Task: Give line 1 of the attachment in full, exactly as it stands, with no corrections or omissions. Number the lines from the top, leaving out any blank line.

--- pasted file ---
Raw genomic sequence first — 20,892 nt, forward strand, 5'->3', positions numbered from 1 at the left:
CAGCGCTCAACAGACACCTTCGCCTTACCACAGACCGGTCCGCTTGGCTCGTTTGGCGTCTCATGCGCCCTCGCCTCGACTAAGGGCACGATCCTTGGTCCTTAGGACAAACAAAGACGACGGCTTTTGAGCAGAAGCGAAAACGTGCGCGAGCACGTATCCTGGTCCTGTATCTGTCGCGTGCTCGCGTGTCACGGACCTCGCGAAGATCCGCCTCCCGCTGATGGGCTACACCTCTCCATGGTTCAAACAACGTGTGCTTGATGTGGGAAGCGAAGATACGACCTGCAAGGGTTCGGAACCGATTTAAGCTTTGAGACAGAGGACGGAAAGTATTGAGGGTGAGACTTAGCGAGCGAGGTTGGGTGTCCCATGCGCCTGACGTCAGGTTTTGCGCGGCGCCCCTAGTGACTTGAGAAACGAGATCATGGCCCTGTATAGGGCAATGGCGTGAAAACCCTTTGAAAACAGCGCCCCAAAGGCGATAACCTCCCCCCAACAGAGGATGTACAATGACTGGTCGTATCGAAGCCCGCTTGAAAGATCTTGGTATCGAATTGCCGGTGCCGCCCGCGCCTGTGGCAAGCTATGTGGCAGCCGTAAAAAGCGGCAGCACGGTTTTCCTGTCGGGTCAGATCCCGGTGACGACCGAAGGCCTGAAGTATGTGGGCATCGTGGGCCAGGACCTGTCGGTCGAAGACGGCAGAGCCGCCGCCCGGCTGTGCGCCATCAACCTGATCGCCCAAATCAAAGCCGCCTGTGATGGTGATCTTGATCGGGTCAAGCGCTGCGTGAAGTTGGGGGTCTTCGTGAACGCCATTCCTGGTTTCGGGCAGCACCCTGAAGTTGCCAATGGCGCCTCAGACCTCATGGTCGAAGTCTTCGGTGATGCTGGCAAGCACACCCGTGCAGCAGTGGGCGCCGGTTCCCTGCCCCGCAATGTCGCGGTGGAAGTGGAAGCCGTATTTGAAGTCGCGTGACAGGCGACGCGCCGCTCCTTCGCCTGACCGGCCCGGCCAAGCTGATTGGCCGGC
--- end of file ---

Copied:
Raw genomic sequence first — 20,892 nt, forward strand, 5'->3', positions numbered from 1 at the left: